Post by Keith Hylton
In my last contribution to this blog, I discussed the different implications of waiving legal rights in standard one-on-one litigation and class action scenarios. I noted predispute waivers can be socially desirable in both settings, but the danger of welfare-reducing waivers is greater in the class action scenario.
Let me take some time to elaborate here. One of the basic results of the economic theory of litigation is that the private and social incentives to litigate diverge – this point was demonstrated in an article by Steve Shavell. In other words, an individual may have an incentive to file a tort claim in a setting where society’s welfare would be greater if litigation were prohibited. This proposition does not depend on people being uninformed or suffering from various judgment biases; it holds when litigants are rational and fully informed.
However, the incentive divergence proposition depends on the existence of high transaction costs. If transaction costs are low, waiver agreements will be formed whenever the private incentive to sue is socially excessive – a result I demonstrated in an article on the economics of waiver agreements in 2000. Thus, waivers should tend to be observed in areas where they are efficient. This claim remains valid to some degree even in the context of class action waivers, but the danger of inefficient waivers is considerably greater in that setting.
What about arbitration? Do these claims about the social welfare implications of waiver agreements apply to arbitration as well? The answer is yes.
As I noted in my previous post, a predispute waiver agreement is socially efficient whenever the deterrence benefit from litigation is less than the expected cost of litigation. When the deterrence benefit is less than expected litigation costs, the potential injurer and potential victim will have an incentive to enter into a predispute waiver agreement.
The same statement can be applied to arbitration agreements. An arbitration agreement alters the deterrence benefit from litigation. It could enhance the benefit if arbitration punishes wrongdoers more reliably, exonerates the innocent more reliably, or does both more reliably. However, even if arbitration does not enhance the deterrence benefit from litigation (e.g., suppose the arbitrator is the injurer’s brother), it may still benefit the parties jointly if it reduces the costs of litigation – and it is easy to see how this might occur if arbitration relaxes some of the procedural obstacles associated with ordinary litigation.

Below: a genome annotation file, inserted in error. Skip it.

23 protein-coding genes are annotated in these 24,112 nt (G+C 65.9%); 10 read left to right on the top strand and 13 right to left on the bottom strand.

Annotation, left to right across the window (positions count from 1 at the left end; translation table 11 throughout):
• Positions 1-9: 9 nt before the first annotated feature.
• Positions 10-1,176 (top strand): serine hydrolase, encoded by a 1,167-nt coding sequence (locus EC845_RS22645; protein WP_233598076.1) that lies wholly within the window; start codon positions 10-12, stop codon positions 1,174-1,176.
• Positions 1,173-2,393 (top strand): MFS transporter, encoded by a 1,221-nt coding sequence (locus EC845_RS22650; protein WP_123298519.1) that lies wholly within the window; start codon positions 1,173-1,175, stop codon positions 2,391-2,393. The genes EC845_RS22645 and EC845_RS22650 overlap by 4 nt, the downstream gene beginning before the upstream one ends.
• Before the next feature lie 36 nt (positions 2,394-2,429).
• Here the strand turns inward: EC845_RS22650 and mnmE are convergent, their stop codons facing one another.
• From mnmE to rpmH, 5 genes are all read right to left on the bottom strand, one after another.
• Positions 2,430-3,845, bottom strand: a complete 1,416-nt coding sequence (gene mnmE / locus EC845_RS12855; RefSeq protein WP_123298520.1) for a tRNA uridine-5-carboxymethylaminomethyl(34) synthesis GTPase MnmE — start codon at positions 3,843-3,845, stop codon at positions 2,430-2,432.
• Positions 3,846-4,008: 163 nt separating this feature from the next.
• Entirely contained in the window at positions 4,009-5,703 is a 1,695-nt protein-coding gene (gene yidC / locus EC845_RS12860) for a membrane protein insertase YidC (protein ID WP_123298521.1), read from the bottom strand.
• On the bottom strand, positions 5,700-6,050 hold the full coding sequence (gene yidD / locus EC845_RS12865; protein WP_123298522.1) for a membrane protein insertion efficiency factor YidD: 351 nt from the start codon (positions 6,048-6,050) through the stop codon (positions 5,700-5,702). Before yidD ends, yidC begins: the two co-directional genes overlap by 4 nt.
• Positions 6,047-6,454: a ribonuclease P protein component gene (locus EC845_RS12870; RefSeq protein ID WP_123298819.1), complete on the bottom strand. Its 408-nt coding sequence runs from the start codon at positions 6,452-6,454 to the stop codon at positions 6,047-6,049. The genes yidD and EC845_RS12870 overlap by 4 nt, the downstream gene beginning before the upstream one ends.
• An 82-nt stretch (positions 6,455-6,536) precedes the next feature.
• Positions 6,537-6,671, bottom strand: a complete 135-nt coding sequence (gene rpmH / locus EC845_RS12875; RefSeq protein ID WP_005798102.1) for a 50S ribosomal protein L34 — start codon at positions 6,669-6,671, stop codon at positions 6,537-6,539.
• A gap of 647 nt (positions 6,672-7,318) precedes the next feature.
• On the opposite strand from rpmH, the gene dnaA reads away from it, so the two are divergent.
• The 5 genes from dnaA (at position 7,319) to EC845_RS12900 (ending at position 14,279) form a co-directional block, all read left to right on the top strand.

So the economics of waiver and arbitration agreements are pretty much the same, whether in the one-on-one litigation scenario or in the class action scenario. Whether greater use of arbitration in a specific area of dispute resolution is socially desirable is at bottom an empirical question (see, e.g., Christopher Drahozal’s empirical analyses of arbitration).
Although one might expect arbitration agreements to have swept over the private economy given the costliness of litigation, this has not happened. There are some areas where potential injurers and victims continue to rely on traditional litigation even though they could easily enter into arbitration agreements. For example, banks have been slow to embrace arbitration. Arbitration agreements often carve out some types of legal disputes, such as intellectual property. The reason is that the reduction in dispute resolution costs (from opting for arbitration) is not large enough in these areas to offset the dilution in the deterrence benefit provided by court-monitored law. These are empirical issues, and cannot be resolved on the basis of sweeping claims about the social desirability of predispute arbitration.